While we're waiting for our HERMS to be rebuilt we have had to employ other methods of controlling the temperature of our mash.
Many will say our mash tun should have been insulated from the start and they are right. I mean aside from making temperature control simpler it also saves energy which in return saves money. Truth be told it was also something we requested when we purchased our equipment but were convinced it was not required. Either way its required now and we have bush mechanic'd it...
We have many plans to make our insulation more aesthetically pleasing and robust, but for the point of this exercise it'll do.
I'm sure many readers of our page are aware just how important temperature regulation is for the mashing stage and what an effect variation can have on your brew time and end product. What really threw us a curve ball was the variance between our probes readings (from the thermo well) and the actual reading from various stages in the brew. In some cases it has been up to 5% variance. A trap for you players...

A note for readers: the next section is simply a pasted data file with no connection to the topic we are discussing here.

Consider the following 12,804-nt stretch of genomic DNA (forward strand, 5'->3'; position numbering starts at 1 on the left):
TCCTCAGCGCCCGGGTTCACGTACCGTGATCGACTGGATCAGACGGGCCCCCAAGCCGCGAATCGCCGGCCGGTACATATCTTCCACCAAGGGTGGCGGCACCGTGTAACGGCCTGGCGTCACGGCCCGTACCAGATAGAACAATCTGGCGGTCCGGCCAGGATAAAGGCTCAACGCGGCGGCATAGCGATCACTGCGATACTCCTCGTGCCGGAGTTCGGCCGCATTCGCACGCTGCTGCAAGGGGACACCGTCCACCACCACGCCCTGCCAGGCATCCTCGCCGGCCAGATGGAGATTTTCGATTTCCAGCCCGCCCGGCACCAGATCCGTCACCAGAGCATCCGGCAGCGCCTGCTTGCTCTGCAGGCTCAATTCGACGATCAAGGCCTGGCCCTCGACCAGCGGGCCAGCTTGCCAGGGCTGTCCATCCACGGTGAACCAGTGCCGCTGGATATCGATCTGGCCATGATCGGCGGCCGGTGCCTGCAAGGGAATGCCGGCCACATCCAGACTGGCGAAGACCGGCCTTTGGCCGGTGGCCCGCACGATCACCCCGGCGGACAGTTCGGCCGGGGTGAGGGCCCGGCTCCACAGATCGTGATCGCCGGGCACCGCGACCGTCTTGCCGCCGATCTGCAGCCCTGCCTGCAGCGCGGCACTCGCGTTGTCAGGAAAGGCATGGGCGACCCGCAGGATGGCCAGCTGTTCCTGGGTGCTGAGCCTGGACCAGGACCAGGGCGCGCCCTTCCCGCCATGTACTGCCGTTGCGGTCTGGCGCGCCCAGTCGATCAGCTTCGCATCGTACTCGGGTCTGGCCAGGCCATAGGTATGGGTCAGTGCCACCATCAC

I guess the long and short of it is everyday our efficiency is going up and our brew times are going down and that can only be a good thing!
A red ale is a form of pale ale that is categorised by its colour. There’s still debate around the fact of whether or not a red ale is really its own class of ale or whether or not it falls under the umbrella of English bitter. A red ale is categorised by a slight sweetness and tea-like flavours. It has a light hop and toasted malt flavours, making it a well-balanced beer. It is made with a high proportion of pale malts and often contains caramel colouring to give it its signature red hue. It is often that red ales will have a dry finish. These beers are very easy drinking, as our very own Tim Martin will tell you from personal experience!